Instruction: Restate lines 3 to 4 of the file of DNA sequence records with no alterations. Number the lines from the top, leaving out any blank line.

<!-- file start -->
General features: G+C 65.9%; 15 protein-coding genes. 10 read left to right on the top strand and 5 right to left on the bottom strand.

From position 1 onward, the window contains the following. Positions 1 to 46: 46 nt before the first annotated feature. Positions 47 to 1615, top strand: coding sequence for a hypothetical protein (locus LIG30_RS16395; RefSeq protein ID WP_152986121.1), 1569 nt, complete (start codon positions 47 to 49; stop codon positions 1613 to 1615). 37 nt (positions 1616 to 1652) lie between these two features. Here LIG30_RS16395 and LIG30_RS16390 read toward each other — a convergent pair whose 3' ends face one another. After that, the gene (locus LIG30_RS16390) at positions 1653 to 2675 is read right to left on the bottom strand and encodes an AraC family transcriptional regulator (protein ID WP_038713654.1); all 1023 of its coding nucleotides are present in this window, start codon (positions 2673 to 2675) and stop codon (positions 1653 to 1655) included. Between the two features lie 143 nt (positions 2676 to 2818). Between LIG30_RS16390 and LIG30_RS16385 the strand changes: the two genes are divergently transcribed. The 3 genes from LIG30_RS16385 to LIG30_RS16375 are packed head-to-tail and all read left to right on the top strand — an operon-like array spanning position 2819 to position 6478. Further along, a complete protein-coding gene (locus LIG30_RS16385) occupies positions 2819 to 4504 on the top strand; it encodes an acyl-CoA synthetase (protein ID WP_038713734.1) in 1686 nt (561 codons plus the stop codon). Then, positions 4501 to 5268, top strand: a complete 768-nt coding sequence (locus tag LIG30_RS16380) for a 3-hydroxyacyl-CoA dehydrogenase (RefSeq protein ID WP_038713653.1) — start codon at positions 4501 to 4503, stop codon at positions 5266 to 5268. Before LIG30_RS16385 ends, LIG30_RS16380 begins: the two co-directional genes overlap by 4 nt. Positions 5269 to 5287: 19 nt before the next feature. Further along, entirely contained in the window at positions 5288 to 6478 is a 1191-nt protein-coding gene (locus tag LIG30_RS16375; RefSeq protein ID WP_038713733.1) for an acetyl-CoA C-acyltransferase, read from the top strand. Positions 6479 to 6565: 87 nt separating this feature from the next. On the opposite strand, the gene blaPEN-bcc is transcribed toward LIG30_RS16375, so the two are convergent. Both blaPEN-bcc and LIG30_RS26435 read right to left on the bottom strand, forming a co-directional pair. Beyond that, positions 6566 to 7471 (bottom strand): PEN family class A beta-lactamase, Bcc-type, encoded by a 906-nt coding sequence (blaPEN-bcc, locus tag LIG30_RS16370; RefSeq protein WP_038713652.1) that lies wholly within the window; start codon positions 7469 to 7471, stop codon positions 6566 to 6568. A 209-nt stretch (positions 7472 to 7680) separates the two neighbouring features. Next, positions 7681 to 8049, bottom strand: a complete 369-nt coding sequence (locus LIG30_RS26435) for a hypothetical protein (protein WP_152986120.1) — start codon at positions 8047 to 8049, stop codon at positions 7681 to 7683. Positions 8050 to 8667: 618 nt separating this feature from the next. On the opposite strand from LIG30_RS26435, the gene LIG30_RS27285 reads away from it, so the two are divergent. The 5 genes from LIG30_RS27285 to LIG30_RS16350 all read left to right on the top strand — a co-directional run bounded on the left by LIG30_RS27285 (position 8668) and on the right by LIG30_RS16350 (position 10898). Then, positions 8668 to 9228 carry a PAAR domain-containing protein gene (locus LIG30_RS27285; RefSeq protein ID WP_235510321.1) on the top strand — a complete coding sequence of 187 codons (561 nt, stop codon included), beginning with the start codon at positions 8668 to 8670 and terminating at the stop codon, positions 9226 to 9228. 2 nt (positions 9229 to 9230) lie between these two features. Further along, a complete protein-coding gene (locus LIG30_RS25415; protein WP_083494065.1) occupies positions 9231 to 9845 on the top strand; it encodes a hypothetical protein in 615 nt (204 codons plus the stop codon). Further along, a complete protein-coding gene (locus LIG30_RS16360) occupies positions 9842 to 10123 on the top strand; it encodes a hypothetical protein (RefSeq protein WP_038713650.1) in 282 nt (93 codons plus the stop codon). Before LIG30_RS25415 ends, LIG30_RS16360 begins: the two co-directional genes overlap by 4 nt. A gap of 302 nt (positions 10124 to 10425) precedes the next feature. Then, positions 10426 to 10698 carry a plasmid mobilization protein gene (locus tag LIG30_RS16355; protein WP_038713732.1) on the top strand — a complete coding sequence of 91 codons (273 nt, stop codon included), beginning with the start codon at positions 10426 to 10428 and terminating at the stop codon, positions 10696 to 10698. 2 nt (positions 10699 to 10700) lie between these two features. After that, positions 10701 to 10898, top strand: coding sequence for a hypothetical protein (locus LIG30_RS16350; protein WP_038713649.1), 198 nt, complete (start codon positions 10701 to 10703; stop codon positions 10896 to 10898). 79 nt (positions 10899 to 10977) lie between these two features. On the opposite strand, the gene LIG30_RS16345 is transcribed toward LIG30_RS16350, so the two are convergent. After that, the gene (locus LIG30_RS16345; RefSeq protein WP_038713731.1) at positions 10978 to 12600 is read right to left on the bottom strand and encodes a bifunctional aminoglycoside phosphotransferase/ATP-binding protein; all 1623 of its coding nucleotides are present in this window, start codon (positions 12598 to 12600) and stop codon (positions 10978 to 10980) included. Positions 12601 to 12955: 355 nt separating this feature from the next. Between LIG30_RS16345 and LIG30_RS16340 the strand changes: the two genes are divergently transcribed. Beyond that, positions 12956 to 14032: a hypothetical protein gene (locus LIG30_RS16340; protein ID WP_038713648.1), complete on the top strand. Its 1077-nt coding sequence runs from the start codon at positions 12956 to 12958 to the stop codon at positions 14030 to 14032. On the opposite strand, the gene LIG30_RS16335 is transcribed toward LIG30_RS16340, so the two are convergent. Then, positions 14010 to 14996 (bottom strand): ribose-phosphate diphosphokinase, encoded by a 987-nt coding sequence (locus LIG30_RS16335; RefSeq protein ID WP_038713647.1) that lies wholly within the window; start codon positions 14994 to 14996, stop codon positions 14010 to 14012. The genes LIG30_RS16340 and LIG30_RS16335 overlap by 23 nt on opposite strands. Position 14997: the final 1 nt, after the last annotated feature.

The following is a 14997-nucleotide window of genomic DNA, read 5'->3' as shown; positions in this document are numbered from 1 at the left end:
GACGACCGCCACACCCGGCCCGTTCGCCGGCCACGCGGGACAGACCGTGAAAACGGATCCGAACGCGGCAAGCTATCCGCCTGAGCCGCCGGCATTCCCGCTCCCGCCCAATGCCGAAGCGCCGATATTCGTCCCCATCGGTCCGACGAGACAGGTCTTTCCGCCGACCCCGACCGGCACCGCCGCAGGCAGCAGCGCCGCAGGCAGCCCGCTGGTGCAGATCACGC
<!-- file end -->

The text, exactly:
The following is a 14997-nucleotide window of genomic DNA, read 5'->3' as shown; positions in this document are numbered from 1 at the left end:
GACGACCGCCACACCCGGCCCGTTCGCCGGCCACGCGGGACAGACCGTGAAAACGGATCCGAACGCGGCAAGCTATCCGCCTGAGCCGCCGGCATTCCCGCTCCCGCCCAATGCCGAAGCGCCGATATTCGTCCCCATCGGTCCGACGAGACAGGTCTTTCCGCCGACCCCGACCGGCACCGCCGCAGGCAGCAGCGCCGCAGGCAGCCCGCTGGTGCAGATCACGC